The development of scientific concept on the topic of buoyant force for grade 12 students using the buoyant force experiment set


  • Nattapong Joysriket Science and Technology Department of Phibunmangsahan School, Ubon ratchathani, Thailand.
  • Jiradawan Huntula Science Education program, Faculty of Education, Khon Kaen University, Khon Kaen, Thailand


Predict-Observe-Explain Teaching Method, Understanding of Scientific Concepts, Buoyant Force Experiment Set


This research aimed to develop a series of experiments set on buoyant force and develop students’ understanding of scientific concepts on the buoyant force for grade 12 students. Based on the Predict-Observe-Explain (POE) teaching method. The target groups were students in two schools in Khon Kaen Province; there were 22 grade 12 students in Nam Phong Suksa School and 34 grade 12 students in Khon Kaen Wittayayon II school (Saman Sumetho). This research uses a Quasi-Experimental Research model. Two categories of research tools were used in the study:

1) The instruments used in the experiment were a series of experiments on buoyant force and two POE learning management plans. The activity using the experimental series on buoyancy consisted of 6 activities.

NO.1 Experiment with three clay blocks which is the same mass but in different shapes (sphere, cube, pyramid, etc.).

NO.2 Experiment with weighing objects which is the same volume but in different masses

NO.3 Measure the buoyant force of objects of different volumes but in the same mass.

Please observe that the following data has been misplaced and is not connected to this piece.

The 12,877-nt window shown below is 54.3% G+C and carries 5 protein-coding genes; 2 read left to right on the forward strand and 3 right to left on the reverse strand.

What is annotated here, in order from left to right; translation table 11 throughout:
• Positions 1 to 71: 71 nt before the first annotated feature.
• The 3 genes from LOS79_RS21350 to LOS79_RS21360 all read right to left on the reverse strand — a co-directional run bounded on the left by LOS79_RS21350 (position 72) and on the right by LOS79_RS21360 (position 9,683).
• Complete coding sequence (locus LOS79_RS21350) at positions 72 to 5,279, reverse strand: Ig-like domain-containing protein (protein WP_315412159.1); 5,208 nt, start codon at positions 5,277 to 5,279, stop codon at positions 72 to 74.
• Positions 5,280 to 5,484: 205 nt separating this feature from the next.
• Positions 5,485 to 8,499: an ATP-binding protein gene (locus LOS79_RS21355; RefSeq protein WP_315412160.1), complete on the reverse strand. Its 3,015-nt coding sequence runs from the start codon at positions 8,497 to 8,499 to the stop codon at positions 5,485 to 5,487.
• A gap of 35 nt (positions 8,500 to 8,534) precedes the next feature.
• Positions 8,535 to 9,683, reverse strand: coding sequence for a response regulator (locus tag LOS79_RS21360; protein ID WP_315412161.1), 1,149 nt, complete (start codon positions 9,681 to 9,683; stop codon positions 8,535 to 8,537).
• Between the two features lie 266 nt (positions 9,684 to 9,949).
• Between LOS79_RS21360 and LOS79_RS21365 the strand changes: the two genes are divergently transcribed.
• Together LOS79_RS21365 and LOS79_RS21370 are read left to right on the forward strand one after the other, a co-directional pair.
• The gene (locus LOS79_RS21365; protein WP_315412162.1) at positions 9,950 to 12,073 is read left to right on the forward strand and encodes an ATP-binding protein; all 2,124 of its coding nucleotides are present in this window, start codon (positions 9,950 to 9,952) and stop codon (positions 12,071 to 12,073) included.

NO.4 Experiment to find the buoyant force of one object which is in three different liquids (oil, water, salt water).

NO.5 Measure the buoyant force when objects are at different depths.

NO.6 How does the amount of liquid above the sinking object affect buoyancy?

2) The instrument used to collect the data was the eight items of the Two-Tier Diagnostic test about scientific conceptions of buoyant force. Data analysis was used to average the scores before and after classes.


The students showed 5 scientific misconceptions about buoyant force. 1) Depth affects the buoyant force. 2) Amount of water under the material effects buoyant force. 3) The buoyant force is inversely proportional to the density of the liquid. 4) The volume of a sinking object does not affect the magnitude of the buoyant force. 5) Different densities of liquid did not affect the magnitude of the buoyant force.

The results showed that students in both schools who were taught about buoyant force by using the Buoyant Force experiment Set, were able to develop scientific concepts of buoyant force. When considering the scores for each item, we found that the most misconception of the buoyant force experiment set developed in NO.3 misconception (96.43% of the sample). The next, in order was NO.1 misconception (87.50% of the sample) and NO.2 misconception (73.21% of the sample).


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